The Way We Are Meant to Be

Michael Fiocca | 14 March 2018

“The person who loves God values knowledge of God more than anything created by God, and pursues such knowledge ardently and ceaselessly.”

-Saint Maximos the Confessor

When we speak of something as being generic, it often stirs up thoughts of a product being “mediocre” or “less reliable.” I admit that I find my generic paper-towels to be less easy to rip, my generic bread crumbs to require some more spices, and my generic phone charger to burn out too quickly. In the same way, I found my generic form of faith and spirituality to be quickly running dry and barren. Like a brand name, it did not possess that quality which left me wanting more. Like the generic brand, I accepted the incompleteness—that is, the un-catholicity, if I may—of my spiritual life. I owe this realization to my beloved wife, Lucy, who once described our prior confession (religion) to our priest as

“a generic form of Orthodoxy.”

In grade school, I was always the one who served Mass, who enjoyed being around the priests, and who openly made my Roman Catholic faith known. In high school, I decided that my life’s purpose was to be a Roman Catholic priest. I would never marry. I would never convert. Essentially, I had the answers and my life planned out. During this time in high school, I became very active in the Latin Mass, and by my first year in college, I told my parents I intended to enter seminary in the coming autumn. My mother was understanding and knew what I really wanted to do, but my father responded very negatively and decided that he no longer wished to speak with me. It was difficult to accept their mixed reaction when I saw other young men receive joyous responses, but I soldiered on. (I use that phrase because I also served in the Army).

In the summer before my anticipated entrance, as I had now been accepted to a Roman Catholic seminary, I met my future companion on the journey to heaven. Those two months in the summer were extremely torturous, to be honest. My heart and mind were set on seminary, but even more than my heart and mind were attached to Lucy—there was something that I could not let go of. In the end, God’s will prevailed, and I chose to withdraw from seminary before it even started in order to be with Lucy.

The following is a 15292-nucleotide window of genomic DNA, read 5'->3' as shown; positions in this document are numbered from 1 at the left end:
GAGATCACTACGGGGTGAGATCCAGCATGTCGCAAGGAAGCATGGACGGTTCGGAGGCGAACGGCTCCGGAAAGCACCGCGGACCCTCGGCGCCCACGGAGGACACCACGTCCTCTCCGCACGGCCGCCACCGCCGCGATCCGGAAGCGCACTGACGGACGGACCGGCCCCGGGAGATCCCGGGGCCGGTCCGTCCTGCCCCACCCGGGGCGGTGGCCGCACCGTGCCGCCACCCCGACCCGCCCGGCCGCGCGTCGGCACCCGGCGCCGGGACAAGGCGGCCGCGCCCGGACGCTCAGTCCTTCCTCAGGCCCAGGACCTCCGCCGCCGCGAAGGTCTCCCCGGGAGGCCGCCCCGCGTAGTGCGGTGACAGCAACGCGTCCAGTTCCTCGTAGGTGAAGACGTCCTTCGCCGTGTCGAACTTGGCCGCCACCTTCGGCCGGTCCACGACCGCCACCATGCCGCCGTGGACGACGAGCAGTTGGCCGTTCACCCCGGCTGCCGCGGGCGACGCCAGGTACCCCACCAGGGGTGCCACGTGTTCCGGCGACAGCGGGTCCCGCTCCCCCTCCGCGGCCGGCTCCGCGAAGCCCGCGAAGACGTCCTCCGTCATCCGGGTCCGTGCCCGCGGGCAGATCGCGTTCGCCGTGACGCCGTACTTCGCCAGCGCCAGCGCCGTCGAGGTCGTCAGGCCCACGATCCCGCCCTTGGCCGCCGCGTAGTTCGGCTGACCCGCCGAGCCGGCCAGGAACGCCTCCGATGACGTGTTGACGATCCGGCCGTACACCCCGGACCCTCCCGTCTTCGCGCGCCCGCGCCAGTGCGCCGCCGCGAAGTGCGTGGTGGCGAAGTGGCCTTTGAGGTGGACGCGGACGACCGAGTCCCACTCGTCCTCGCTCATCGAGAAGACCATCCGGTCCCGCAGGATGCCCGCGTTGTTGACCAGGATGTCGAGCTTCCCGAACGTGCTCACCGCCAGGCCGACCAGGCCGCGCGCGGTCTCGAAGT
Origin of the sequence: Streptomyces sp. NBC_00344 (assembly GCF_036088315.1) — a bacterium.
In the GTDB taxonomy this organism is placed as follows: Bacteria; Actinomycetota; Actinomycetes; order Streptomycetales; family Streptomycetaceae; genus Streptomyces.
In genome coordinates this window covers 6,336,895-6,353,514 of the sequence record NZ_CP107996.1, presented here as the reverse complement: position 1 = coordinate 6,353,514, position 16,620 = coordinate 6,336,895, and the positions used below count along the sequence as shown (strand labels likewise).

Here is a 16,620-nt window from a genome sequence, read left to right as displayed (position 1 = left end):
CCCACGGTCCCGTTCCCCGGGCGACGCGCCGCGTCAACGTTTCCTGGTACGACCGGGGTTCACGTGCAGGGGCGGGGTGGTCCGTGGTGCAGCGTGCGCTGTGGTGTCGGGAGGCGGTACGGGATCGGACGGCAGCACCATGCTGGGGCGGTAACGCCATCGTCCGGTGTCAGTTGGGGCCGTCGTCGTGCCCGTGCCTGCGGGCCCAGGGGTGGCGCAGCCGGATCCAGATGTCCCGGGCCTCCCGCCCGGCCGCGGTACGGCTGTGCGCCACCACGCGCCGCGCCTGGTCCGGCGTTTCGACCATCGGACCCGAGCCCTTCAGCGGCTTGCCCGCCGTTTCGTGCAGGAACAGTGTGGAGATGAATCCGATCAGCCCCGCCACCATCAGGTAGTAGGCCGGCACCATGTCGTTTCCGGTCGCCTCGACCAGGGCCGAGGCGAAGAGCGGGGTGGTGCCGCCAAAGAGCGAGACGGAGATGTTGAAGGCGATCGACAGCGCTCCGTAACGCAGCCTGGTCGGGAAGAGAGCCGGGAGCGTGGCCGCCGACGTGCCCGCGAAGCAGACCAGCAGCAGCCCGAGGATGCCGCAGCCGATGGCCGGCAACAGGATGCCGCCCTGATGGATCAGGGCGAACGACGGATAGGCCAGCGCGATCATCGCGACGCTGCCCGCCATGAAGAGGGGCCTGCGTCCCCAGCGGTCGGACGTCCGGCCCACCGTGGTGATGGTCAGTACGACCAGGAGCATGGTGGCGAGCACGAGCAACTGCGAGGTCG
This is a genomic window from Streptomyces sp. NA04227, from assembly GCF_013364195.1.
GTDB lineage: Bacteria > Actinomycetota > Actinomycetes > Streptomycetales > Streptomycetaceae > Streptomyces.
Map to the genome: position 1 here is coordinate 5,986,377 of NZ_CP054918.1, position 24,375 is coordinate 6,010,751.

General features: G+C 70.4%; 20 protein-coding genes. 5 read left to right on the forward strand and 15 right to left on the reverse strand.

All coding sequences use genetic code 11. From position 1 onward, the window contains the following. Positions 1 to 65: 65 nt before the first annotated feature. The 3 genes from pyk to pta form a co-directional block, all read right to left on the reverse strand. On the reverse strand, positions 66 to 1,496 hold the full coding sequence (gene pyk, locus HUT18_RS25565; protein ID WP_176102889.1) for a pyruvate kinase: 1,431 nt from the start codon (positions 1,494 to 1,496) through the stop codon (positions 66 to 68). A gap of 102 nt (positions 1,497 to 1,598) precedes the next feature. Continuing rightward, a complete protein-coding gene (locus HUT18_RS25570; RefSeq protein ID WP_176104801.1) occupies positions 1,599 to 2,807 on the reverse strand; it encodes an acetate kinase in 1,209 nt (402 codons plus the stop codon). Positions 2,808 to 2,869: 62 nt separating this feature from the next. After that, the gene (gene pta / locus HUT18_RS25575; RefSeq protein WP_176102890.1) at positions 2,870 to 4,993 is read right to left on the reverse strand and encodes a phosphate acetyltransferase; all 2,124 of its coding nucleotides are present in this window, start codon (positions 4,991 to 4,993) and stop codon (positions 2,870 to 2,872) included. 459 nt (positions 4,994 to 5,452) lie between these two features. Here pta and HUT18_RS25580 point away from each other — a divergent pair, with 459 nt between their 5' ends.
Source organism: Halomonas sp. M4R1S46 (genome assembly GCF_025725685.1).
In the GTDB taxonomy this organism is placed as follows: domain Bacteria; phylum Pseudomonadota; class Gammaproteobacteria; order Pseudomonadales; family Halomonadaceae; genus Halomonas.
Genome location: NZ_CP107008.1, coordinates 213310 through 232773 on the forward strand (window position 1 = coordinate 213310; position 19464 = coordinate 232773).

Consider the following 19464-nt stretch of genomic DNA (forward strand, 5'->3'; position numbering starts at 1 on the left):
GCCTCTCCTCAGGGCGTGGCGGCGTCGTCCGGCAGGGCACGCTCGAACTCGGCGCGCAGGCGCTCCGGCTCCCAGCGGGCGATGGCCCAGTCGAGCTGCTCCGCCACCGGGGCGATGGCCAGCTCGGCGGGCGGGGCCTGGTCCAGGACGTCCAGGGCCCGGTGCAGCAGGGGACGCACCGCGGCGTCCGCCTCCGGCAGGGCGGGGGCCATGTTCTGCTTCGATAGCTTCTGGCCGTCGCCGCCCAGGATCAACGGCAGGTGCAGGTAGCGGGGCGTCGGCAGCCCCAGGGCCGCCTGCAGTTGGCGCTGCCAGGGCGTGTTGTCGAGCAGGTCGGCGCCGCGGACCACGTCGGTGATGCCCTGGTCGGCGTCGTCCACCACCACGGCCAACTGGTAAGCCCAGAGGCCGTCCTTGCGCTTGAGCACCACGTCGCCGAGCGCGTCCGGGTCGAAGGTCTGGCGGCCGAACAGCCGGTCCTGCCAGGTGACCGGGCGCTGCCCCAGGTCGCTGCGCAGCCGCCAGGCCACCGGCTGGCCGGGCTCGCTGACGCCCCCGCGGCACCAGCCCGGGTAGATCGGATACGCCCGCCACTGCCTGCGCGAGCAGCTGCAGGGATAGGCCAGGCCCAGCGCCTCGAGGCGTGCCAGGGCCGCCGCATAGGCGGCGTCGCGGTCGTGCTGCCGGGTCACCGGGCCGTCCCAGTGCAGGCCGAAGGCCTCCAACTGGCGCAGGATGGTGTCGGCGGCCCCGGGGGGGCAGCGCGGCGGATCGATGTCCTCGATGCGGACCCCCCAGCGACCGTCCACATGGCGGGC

As we began this journey, I exposed her to the Latin Mass, and by the work of the Holy Spirit, her faith grew and became fruitful. She developed spiritually and matured in an admirable way. Our faith began to be part of our lives together, but we weren’t quite there yet.

A couple of years later, I learned that my paternal grandmother, who had fallen asleep four years prior, was an Orthodox Christian, most likely belonging to the Greek jurisdiction. Adhering to my loyalty to Rome, I decided to explore the Byzantine Rite of the Roman Catholic Church. We spent a number of years attending both a Ukrainian and Byzantine (formerly “Ruthenian”) parish and simultaneously I served the Latin Mass as an acolyte. Clearly, our Sundays were packed, but our beginning exposure to the East was unfolding. After a while, we made one parish our permanent home, as we found one to be a bit closer to Orthodoxy in regards to liturgical expression, and that the jurisdiction it belonged to to have more openness in adhering to Orthodox theology among most people we encountered. As an aside, Byzantine Rite Catholics are encouraged to follow Orthodox theology, but this is not evident in all places.

During these years in the Byzantine Rite, Lucy and I often visited Orthodox parishes, especially St. Tikhon’s Monastery. On many occasions, we would leave Liturgy saying to ourselves,

“That’s how we are supposed to be.”